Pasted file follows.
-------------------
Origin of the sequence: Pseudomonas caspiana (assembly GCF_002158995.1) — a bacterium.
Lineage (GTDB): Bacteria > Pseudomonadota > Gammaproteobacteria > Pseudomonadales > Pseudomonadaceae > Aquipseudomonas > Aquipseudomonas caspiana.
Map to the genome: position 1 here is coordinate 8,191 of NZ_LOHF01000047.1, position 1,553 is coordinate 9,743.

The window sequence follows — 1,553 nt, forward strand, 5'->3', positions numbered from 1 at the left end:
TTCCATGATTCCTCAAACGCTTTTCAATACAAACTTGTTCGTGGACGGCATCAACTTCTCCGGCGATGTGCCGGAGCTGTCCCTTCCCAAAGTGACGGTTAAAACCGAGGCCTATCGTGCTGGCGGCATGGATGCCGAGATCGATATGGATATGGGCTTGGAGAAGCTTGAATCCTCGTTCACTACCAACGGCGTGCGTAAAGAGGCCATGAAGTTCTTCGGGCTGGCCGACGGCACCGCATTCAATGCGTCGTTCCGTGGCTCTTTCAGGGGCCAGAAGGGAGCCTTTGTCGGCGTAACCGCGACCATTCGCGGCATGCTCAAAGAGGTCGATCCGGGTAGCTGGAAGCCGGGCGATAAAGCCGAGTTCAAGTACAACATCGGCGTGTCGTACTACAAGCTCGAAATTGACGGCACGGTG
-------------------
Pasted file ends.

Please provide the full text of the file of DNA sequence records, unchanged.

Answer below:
Origin of the sequence: Pseudomonas caspiana (assembly GCF_002158995.1) — a bacterium.
Lineage (GTDB): Bacteria > Pseudomonadota > Gammaproteobacteria > Pseudomonadales > Pseudomonadaceae > Aquipseudomonas > Aquipseudomonas caspiana.
Map to the genome: position 1 here is coordinate 8,191 of NZ_LOHF01000047.1, position 1,553 is coordinate 9,743.

The window sequence follows — 1,553 nt, forward strand, 5'->3', positions numbered from 1 at the left end:
TTCCATGATTCCTCAAACGCTTTTCAATACAAACTTGTTCGTGGACGGCATCAACTTCTCCGGCGATGTGCCGGAGCTGTCCCTTCCCAAAGTGACGGTTAAAACCGAGGCCTATCGTGCTGGCGGCATGGATGCCGAGATCGATATGGATATGGGCTTGGAGAAGCTTGAATCCTCGTTCACTACCAACGGCGTGCGTAAAGAGGCCATGAAGTTCTTCGGGCTGGCCGACGGCACCGCATTCAATGCGTCGTTCCGTGGCTCTTTCAGGGGCCAGAAGGGAGCCTTTGTCGGCGTAACCGCGACCATTCGCGGCATGCTCAAAGAGGTCGATCCGGGTAGCTGGAAGCCGGGCGATAAAGCCGAGTTCAAGTACAACATCGGCGTGTCGTACTACAAGCTCGAAATTGACGGCACGGTG